Leading men and women to God, to the God who speaks in the Bible: this is the supreme and fundamental priority of the Church and of the Successor of Peter at the present time. A logical consequence of this is that we must have at heart the unity of all believers. Their disunity, their disagreement among themselves, calls into question the credibility of their talk of God. Hence the effort to promote a common witness by Christians to their faith – ecumenism – is part of the supreme priority. Added to this is the need for all those who believe in God to join in seeking peace, to attempt to draw closer to one another, and to journey together, even with their differing images of God, towards the source of Light – this is interreligious dialogue. Whoever proclaims that God is Love “to the end” has to bear witness to love: in loving devotion to the suffering, in the rejection of hatred and enmity – this is the social dimension of the Christian faith, of which I spoke in the Encyclical Deus Caritas Est.

So if the arduous task of working for faith, hope and love in the world is presently (and, in various ways, always) the Church’s real priority, then part of this is also made up of acts of reconciliation, small and not so small. That the quiet gesture of extending a hand gave rise to a huge uproar, and thus became exactly the opposite of a gesture of reconciliation, is a fact which we must accept. But I ask now: Was it, and is it, truly wrong in this case to meet half-way the brother who “has something against you” (cf. Mt 5:23ff.) and to seek reconciliation? Should not civil society also try to forestall forms of extremism and to incorporate their eventual adherents – to the extent possible – in the great currents shaping social life, and thus avoid their being segregated, with all its consequences? Can it be completely mistaken to work to break down obstinacy and narrowness, and to make space for what is positive and retrievable for the whole? I myself saw, in the years after 1988, how the return of communities which had been separated from Rome changed their interior attitudes; I saw how returning to the bigger and broader Church enabled them to move beyond one-sided positions and broke down rigidity so that positive energies could emerge for the whole. Can we be totally indifferent about a community which has 491 priests, 215 seminarians, 6 seminaries, 88 schools, 2 university-level institutes, 117 religious brothers, 164 religious sisters and thousands of lay faithful? Should we casually let them drift farther from the Church? I think for example of the 491 priests. We cannot know how mixed their motives may be. All the same, I do not think that they would have chosen the priesthood if, alongside various distorted and unhealthy elements, they did not have a love for Christ and a desire to proclaim him and, with him, the living God. Can we simply exclude them, as representatives of a radical fringe, from our pursuit of reconciliation and unity? What would then become of them?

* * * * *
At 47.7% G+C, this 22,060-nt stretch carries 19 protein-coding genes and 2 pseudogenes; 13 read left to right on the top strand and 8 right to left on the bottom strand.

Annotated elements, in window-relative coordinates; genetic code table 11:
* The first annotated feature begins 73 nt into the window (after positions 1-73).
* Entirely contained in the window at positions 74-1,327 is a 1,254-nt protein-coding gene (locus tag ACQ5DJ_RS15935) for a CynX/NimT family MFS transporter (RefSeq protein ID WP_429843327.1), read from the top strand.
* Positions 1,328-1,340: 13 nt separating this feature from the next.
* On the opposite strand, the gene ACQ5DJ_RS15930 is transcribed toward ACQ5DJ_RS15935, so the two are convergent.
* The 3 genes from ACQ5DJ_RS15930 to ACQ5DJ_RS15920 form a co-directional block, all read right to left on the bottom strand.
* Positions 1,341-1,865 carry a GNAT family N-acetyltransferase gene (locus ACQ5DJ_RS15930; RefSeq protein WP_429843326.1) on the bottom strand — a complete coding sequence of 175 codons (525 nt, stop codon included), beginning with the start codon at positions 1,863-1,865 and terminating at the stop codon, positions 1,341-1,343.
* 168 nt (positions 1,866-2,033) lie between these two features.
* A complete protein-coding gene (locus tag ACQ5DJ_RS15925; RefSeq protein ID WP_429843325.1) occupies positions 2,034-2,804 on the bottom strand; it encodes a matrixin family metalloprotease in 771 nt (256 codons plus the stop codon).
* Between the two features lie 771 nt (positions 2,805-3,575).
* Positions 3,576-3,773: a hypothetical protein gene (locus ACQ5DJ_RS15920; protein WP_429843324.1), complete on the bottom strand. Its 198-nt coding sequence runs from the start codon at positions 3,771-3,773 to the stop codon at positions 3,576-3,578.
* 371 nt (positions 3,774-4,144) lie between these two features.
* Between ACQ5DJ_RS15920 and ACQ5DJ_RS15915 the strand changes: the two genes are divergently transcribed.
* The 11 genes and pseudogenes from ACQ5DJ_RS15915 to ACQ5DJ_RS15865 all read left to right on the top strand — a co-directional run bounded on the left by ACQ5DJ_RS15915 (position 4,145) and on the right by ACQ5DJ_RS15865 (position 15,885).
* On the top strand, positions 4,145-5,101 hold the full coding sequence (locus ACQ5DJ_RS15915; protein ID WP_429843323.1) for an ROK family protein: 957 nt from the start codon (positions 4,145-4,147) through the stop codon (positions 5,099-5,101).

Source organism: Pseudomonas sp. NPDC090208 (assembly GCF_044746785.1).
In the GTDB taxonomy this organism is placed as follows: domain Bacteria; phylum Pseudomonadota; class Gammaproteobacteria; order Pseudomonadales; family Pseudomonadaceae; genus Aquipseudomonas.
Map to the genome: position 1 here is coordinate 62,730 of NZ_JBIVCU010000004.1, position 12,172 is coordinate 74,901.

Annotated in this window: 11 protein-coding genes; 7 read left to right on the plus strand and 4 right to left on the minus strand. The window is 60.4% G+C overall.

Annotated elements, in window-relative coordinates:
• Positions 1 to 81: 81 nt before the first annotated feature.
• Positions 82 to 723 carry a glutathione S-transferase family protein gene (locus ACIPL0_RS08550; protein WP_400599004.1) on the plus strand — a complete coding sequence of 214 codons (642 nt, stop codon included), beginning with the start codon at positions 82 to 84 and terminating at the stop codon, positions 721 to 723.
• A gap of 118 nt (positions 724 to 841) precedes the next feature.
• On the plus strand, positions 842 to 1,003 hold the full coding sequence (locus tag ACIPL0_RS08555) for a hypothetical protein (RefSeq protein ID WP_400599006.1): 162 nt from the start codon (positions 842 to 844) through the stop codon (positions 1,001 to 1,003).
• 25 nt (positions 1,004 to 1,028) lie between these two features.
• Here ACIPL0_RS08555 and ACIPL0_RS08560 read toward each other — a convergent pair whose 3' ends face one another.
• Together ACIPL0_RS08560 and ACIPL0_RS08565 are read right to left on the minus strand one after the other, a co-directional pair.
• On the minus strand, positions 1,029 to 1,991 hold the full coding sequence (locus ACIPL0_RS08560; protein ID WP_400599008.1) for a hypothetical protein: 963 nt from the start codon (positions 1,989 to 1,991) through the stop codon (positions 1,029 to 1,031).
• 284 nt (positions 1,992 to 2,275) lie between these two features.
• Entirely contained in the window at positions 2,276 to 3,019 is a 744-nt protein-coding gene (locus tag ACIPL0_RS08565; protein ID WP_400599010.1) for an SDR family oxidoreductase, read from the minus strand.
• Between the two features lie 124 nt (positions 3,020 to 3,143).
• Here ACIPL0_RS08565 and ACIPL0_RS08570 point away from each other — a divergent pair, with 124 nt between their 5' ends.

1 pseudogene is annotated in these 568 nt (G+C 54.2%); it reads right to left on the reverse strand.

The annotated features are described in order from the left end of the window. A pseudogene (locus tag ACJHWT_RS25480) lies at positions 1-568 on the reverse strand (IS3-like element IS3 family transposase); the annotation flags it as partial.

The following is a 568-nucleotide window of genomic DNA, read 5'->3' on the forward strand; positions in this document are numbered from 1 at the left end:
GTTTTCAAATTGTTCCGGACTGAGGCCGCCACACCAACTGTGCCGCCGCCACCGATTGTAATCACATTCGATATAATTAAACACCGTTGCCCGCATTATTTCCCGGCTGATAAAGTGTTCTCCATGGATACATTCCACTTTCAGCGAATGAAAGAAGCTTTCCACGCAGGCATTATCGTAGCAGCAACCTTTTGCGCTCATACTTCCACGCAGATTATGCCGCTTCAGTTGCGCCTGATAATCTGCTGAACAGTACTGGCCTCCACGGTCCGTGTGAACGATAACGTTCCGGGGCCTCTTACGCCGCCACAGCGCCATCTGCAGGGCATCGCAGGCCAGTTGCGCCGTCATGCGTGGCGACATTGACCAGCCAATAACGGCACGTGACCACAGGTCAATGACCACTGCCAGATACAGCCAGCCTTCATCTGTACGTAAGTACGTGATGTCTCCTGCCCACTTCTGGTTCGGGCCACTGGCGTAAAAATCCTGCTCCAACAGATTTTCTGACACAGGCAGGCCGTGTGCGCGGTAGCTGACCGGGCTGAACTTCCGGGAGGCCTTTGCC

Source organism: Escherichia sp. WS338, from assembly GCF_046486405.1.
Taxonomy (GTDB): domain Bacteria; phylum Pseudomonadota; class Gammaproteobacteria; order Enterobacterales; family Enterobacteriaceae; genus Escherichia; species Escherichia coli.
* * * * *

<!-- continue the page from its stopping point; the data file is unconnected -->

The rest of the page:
Certainly, for some time now, and once again on this specific occasion, we have heard from some representatives of that community many unpleasant things – arrogance and presumptuousness, an obsession with one-sided positions, etc. Yet to tell the truth, I must add that I have also received a number of touching testimonials of gratitude which clearly showed an openness of heart. But should not the great Church also allow herself to be generous in the knowledge of her great breadth, in the knowledge of the promise made to her? Should not we, as good educators, also be capable of overlooking various faults and making every effort to open up broader vistas? And should we not admit that some unpleasant things have also emerged in Church circles? At times one gets the impression that our society needs to have at least one group to which no tolerance may be shown; which one can easily attack and hate. And should someone dare to approach them – in this case the Pope – he too loses any right to tolerance; he too can be treated hatefully, without misgiving or restraint.